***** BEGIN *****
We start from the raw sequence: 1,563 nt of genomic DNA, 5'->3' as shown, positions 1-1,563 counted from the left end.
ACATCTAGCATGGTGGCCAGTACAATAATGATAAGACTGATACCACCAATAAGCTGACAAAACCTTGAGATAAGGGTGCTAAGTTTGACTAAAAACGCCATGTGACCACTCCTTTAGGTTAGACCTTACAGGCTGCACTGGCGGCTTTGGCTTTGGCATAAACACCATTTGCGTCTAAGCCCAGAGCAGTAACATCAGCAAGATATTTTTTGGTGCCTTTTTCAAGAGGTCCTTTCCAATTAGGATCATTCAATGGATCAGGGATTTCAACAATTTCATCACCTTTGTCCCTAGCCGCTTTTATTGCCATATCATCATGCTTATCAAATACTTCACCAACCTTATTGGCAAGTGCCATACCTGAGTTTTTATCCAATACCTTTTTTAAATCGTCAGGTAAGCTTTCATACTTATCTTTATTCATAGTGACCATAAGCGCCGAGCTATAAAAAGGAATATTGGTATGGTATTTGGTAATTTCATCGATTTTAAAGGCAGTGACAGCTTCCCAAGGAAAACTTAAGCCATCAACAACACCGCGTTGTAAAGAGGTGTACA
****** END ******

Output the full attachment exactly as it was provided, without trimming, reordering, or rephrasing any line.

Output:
We start from the raw sequence: 1,563 nt of genomic DNA, 5'->3' as shown, positions 1-1,563 counted from the left end.
ACATCTAGCATGGTGGCCAGTACAATAATGATAAGACTGATACCACCAATAAGCTGACAAAACCTTGAGATAAGGGTGCTAAGTTTGACTAAAAACGCCATGTGACCACTCCTTTAGGTTAGACCTTACAGGCTGCACTGGCGGCTTTGGCTTTGGCATAAACACCATTTGCGTCTAAGCCCAGAGCAGTAACATCAGCAAGATATTTTTTGGTGCCTTTTTCAAGAGGTCCTTTCCAATTAGGATCATTCAATGGATCAGGGATTTCAACAATTTCATCACCTTTGTCCCTAGCCGCTTTTATTGCCATATCATCATGCTTATCAAATACTTCACCAACCTTATTGGCAAGTGCCATACCTGAGTTTTTATCCAATACCTTTTTTAAATCGTCAGGTAAGCTTTCATACTTATCTTTATTCATAGTGACCATAAGCGCCGAGCTATAAAAAGGAATATTGGTATGGTATTTGGTAATTTCATCGATTTTAAAGGCAGTGACAGCTTCCCAAGGAAAACTTAAGCCATCAACAACACCGCGTTGTAAAGAGGTGTACA